Tossing out threads

Fast fashion industry affects more than just the environment

Aiden Lewald, Staff Writer

As spring rolls around, it is time for most teens to be putting away their winter clothes. Soon after, they’re pulling out their wallets, searching the web for trendy spring clothing, ready to achieve their yearly average of $2,150 spent on personal items. 

Their go-to clothing websites are the ones with the cheapest, yet cutest clothing. As they scan the web, they come across stores like FashionNova, Shein, and Zara. 

There is one thing these stores all have in common, other than the obvious fact that they have the cheapest, trendiest, and most convenient clothing. They all fall into the dangerous category of rapid fashion production. However, the negative impacts of fast fashion are much more complicated.

“What was cool last week might not be cool anymore,” junior Mia Templien said. “So companies such as Shein and H&M take things that are super popular right now and produce them super quick.”

Because fast fashion has a total of 52 micro-seasons, the amount of clothing waste produced by these big businesses is astonishing. Clothes rapidly go in and out of season, and the clothes that are no longer “fashionable” or “trendy” are thrown into the dumps. 

“The global apparel industry produced more than 150 billion garments–” MIT News reporter Stefanie Koperniak said, “enough to provide more than 20 new articles of clothing to every person on the planet.”

In the United States alone, 11 million pounds of fashion waste are thrown away each year. This means that the average American produces roughly 82 pounds of textile waste each year. 

The major impacts of fast fashion range from the depletion of non-renewable resources, large amounts of greenhouse gas emissions, and the massive amount of water usage. According to an article published by “Forbes” , this industry accounts for over 10% of all carbon emissions. 

Fashion is the second most polluting industry in the world. This is a result of the widespread use of materials such as polyester, nylon, and other synthetic fabrics; all of which take hundreds of years to biodegrade.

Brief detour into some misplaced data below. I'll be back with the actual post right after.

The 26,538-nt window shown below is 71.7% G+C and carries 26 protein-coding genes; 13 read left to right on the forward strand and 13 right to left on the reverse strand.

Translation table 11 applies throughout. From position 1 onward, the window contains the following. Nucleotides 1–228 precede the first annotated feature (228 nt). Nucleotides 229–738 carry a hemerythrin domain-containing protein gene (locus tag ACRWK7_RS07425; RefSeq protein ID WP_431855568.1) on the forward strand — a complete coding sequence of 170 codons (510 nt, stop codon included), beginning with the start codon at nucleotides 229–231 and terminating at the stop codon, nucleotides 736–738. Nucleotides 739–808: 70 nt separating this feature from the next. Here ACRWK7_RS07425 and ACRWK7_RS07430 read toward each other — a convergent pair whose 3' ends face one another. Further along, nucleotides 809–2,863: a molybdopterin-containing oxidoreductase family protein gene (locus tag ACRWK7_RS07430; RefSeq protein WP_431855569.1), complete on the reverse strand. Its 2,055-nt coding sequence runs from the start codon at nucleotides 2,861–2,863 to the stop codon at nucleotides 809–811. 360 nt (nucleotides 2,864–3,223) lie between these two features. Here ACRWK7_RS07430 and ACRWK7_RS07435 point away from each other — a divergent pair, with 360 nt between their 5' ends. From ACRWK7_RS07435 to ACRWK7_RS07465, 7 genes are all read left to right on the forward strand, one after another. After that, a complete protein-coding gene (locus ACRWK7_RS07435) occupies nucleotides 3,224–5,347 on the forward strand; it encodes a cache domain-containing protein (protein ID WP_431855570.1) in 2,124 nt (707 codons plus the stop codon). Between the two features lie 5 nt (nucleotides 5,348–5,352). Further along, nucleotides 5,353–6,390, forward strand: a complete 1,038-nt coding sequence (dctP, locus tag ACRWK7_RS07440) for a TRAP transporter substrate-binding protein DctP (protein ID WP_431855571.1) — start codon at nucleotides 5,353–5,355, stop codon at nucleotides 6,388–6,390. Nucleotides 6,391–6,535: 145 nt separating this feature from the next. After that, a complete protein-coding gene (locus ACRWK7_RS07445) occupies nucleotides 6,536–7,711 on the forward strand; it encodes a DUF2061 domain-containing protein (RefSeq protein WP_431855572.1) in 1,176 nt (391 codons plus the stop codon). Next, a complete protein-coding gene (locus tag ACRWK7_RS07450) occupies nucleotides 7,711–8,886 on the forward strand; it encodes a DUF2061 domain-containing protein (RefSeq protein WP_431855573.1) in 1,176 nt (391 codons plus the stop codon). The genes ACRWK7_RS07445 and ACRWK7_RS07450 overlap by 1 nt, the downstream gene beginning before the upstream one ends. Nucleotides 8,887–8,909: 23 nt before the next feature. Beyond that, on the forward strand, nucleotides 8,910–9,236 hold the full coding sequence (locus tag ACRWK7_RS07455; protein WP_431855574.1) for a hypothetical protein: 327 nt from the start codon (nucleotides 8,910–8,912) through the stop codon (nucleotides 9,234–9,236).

“Fast fashion has an impact on the environment in several ways:  by clothing becoming another cheap, disposable item, the garment is not meant to last, in a fashion sense or physical sense,” science teacher Jeff Machal said. “Due to the rapid and inexpensive production, the factories producing these items are not concerned with sustainability.Many are known to dump toxic metal byproducts from production into their local waterways.”

A study done by BMC examines the environmental impact of fast fashion, stating that the textile dyeing techniques used by companies often releases toxicants into nearby water systems. This can severely impact the health of animals along with the nearby residents.

The intensive pollution, resulting from the hazardous chemicals used, that is produced by these production techniques is simply irreversible.Not only is fast fashion the second most polluting industry worldwide, it is the second most water consuming industry. On average, one cotton shirt takes up to 700 gallons of water to produce, while a singular pair of jeans takes up to 2,000 gallons of water.

As teens continue to search the web for the season’s most fashionable looks, they have the knowledge to decide whether they want to impact the world by falling into the fast fashion business model that dominates the fashion industry.